Table 1 also shows that both three- and four-point loading remain popular. Which is better? There is no industry consensus. However, four-point loading induces a constant maximum bending stress over the whole section of the beam between the loading points. In three-point loading, the maximum bending stress occurs only at the cross section where the load is applied. Thus, although it is sometimes argued that three-point loading is easier to apply, the nod will be given to four-point loading.
It is interesting that ISO 14125 specifies a third-point load location for the four-point loading configuration, and ASTM D 7264 specifies a quarter-point load location, but the original ASTM D 790 standard permitted both, and so, subsequently, did ASTM D 6272. It appears that the position of the loading points on the beam has little influence and, therefore, should be arbitrarily standardized. In acknowledgment of the fact that the applied forces required to achieve a given bending moment in the beam are one-fourth less if third-point load location is used, I suggest third-point load location as the universal standard when four-point loading is used.
In Table 1, some standards specify a specific specimen length, while others specify only a support-span-length to specimen-thickness ratio, ℓ/t. The ℓ/t is important to test performance in terms of controlling the induced shear stresses. And specimen thickness (t) is dependent on the form of the material available for testing. It follows that specimen length is not a governing parameter. It is interesting, then, that both ASTM D 7264 and ISO 14125 specify a specimen length, which dictates a specimen thickness for a given ℓ/t ratio. I suggest that the ℓ/t ratio be specified and the specimen length be dictated by whatever material thickness is to be tested. An ℓ/t ratio of 16 is usually adequate. Thus, standardizing an ℓ/t ratio of 32 will provide a margin of safety.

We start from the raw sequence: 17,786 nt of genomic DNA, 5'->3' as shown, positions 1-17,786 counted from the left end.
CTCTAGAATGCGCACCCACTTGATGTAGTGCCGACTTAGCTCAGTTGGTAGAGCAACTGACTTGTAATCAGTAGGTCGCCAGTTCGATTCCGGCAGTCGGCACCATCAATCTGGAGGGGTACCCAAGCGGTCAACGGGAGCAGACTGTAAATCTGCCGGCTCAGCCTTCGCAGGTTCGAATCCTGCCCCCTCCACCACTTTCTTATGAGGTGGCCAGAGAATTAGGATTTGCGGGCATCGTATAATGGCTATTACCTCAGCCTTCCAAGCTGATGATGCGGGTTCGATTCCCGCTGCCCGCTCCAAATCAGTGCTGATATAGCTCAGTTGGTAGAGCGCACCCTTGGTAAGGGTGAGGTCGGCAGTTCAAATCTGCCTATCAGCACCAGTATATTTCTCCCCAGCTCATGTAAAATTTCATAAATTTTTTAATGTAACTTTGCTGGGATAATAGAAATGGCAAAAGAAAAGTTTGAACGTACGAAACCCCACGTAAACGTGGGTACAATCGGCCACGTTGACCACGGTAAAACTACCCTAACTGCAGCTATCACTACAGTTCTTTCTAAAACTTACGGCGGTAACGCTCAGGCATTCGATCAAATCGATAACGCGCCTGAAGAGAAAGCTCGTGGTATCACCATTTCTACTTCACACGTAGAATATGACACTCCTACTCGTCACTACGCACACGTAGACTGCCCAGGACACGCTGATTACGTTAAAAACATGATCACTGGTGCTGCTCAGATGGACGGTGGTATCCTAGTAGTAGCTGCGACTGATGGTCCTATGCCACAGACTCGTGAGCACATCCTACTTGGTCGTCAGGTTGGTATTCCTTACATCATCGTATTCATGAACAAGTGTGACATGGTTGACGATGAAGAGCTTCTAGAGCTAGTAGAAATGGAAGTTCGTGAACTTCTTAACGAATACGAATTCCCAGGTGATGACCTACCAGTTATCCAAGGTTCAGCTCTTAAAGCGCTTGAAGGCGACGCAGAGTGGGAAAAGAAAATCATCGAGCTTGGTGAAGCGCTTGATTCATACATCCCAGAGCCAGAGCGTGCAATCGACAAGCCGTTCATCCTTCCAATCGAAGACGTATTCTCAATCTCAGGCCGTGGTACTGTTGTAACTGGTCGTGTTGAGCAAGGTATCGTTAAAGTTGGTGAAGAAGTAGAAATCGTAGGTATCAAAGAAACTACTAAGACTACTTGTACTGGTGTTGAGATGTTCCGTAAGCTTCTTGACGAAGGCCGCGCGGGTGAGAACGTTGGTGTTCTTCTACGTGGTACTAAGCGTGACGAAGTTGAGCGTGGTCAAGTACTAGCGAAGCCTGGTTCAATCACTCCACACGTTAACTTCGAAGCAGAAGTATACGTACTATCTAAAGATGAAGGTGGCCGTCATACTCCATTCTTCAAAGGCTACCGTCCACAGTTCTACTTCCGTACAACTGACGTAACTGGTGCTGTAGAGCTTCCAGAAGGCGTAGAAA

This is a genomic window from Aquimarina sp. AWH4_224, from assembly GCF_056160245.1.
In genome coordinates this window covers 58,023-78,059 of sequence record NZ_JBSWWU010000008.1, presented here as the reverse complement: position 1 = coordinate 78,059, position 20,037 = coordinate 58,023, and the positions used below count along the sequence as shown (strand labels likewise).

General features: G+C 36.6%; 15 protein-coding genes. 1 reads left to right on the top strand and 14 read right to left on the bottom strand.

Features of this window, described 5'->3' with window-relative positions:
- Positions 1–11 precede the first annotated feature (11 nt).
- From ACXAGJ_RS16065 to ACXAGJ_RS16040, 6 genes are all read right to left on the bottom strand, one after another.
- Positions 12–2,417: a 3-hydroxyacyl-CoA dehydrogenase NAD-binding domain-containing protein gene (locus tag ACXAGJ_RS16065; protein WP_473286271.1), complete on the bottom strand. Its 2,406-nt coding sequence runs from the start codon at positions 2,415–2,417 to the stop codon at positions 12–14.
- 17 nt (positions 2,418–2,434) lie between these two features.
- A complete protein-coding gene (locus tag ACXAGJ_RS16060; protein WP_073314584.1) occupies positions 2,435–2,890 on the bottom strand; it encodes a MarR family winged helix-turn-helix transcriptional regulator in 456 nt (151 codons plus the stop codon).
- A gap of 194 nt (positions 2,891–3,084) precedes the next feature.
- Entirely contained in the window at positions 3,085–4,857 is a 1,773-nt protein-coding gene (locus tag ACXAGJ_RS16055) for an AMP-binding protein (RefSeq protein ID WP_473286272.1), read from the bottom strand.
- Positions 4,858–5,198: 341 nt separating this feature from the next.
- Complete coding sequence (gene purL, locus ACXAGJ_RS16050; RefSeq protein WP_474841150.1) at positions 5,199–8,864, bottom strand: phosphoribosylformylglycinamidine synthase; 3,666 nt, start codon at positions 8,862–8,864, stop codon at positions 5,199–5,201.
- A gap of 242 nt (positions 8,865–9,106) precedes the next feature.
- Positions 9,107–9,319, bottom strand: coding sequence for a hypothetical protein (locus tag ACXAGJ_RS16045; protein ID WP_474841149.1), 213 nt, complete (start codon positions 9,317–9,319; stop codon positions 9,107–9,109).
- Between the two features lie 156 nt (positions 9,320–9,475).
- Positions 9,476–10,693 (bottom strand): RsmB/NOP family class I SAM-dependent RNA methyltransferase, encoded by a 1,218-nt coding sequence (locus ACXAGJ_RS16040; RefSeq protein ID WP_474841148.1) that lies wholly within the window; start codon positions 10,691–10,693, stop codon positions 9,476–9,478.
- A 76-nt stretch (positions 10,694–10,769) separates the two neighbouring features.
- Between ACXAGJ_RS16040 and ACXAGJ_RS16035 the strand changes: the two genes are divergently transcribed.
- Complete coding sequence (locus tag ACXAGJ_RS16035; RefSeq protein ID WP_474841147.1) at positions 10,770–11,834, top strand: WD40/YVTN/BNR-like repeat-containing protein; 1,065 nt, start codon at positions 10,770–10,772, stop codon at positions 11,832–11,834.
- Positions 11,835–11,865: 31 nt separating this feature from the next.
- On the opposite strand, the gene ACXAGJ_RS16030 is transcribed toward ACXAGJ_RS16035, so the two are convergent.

The existing standards do not vary much with respect to recommended specimen width. Adopting a standard 15-mm width would be reasonable.
The radii of the loading points and supports has limited influence on test results, as long as the radii are not so small that they concentrate the applied forces onto a very small area of the beam, inducing local contact stress failures. Conversely, larger radii distribute the applied forces over larger areas and thus are beneficial. This fact is typically recognized in three-point loading, for example, where the loading point radius is sometimes made larger than the support radii because the loading point force is twice as high as the support point forces. But more commonly, as seen in Table 1, all radii are the same but (presumably) large enough to avoid local contact stress failures.
There is a trend within the composites community to make the loading and support radii even larger than those specified in Table 1. For example, radii of 10 mm/0.4 inch or more are sometimes used, twice the size of the typical 5-mm/0.2-inch radii. But because 5 mm appears to be adequate when testing most composite materials, this would be a reasonable standard.
Thus, we have defined a standard test method:
Loading Method 4-point @ 3rd points
Specimen ℓ/t Ratio 32
Specimen Width 15 mm
Support/Loading Radii 5 mm
Little else need be specified.